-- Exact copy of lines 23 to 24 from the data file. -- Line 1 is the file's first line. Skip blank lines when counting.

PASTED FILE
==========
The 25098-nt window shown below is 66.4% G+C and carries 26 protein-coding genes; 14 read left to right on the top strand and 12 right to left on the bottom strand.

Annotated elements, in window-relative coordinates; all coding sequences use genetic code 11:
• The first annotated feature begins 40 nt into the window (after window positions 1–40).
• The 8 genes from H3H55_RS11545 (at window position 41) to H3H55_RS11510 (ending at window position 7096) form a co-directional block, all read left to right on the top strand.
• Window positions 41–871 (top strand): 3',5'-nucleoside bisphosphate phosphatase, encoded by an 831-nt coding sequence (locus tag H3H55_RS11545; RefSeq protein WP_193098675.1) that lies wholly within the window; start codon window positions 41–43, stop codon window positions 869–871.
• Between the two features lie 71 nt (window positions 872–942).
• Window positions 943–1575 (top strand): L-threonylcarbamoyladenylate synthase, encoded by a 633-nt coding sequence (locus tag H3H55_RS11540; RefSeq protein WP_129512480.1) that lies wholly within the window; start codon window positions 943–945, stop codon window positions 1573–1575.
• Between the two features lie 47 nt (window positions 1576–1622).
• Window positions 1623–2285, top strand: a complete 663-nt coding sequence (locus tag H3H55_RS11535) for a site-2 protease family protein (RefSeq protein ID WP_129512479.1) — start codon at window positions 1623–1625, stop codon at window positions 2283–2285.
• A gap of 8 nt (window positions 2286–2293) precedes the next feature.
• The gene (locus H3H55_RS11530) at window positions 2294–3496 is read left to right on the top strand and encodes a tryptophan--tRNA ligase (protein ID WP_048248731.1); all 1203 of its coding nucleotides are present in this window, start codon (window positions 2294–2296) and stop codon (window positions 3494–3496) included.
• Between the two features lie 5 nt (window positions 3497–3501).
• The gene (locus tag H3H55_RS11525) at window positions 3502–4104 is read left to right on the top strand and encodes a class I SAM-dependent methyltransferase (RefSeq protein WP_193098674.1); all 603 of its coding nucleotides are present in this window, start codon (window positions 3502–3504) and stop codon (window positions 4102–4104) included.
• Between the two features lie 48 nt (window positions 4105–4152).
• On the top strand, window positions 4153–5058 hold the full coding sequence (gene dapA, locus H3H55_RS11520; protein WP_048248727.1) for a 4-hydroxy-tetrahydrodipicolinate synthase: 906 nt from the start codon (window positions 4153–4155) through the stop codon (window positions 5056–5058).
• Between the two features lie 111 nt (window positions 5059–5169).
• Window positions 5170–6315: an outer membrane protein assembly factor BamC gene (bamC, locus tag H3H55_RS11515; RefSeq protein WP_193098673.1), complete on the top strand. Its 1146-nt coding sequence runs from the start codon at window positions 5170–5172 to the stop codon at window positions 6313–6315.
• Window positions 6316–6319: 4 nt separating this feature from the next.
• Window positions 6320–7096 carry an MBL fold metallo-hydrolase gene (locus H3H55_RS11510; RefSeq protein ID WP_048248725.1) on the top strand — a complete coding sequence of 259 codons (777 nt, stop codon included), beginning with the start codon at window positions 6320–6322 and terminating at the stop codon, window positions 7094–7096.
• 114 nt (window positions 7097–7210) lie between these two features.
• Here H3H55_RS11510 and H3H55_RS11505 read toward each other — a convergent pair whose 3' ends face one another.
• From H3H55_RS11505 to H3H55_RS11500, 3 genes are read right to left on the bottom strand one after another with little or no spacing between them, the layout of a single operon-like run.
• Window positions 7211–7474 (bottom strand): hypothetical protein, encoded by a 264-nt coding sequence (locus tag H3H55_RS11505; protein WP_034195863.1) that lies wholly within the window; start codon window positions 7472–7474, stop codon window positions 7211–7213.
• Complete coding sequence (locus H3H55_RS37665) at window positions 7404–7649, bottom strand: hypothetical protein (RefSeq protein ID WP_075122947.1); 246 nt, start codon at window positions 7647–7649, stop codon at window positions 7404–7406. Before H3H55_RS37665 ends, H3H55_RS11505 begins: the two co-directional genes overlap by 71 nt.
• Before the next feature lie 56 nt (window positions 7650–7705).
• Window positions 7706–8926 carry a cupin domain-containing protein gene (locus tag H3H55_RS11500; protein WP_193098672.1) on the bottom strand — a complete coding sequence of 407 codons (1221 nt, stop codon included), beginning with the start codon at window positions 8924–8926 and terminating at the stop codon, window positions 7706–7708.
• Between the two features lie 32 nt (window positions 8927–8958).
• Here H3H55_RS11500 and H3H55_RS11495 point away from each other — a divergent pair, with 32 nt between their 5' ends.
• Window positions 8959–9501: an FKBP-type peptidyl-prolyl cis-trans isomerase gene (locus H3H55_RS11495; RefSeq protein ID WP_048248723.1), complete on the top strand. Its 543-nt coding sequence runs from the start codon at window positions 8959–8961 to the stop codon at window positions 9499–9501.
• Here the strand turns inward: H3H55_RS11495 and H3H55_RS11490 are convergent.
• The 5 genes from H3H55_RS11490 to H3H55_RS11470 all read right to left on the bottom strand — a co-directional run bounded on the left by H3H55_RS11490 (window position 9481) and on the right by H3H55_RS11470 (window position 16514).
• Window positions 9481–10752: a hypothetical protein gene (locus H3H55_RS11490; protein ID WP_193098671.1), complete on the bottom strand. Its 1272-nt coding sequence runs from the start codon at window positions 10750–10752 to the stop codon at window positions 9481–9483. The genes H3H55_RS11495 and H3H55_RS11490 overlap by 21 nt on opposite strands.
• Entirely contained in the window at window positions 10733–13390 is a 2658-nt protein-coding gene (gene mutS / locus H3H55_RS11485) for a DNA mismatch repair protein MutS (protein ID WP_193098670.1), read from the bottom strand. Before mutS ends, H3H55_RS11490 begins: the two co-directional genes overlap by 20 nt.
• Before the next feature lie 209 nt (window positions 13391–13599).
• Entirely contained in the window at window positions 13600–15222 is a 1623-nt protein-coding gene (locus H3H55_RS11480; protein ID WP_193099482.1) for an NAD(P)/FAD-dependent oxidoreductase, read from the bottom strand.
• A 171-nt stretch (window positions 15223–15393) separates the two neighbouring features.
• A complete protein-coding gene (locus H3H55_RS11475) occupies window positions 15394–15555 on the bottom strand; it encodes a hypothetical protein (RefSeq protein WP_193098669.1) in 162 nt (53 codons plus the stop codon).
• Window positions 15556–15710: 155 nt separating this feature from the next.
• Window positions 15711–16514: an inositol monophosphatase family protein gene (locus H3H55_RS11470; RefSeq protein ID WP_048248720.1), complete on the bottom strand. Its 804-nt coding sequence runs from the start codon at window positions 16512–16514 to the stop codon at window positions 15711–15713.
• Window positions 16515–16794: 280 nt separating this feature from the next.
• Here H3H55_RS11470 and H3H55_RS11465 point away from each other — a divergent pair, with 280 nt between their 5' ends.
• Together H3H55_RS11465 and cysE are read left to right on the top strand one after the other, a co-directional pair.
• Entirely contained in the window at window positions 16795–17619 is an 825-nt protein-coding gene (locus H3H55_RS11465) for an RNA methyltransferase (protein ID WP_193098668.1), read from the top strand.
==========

• Window positions 7211–7474 (bottom strand): hypothetical protein, encoded by a 264-nt coding sequence (locus tag H3H55_RS11505; protein WP_034195863.1) that lies wholly within the window; start codon window positions 7472–7474, stop codon window positions 7211–7213.
• Complete coding sequence (locus H3H55_RS37665) at window positions 7404–7649, bottom strand: hypothetical protein (RefSeq protein ID WP_075122947.1); 246 nt, start codon at window positions 7647–7649, stop codon at window positions 7404–7406. Before H3H55_RS37665 ends, H3H55_RS11505 begins: the two co-directional genes overlap by 71 nt.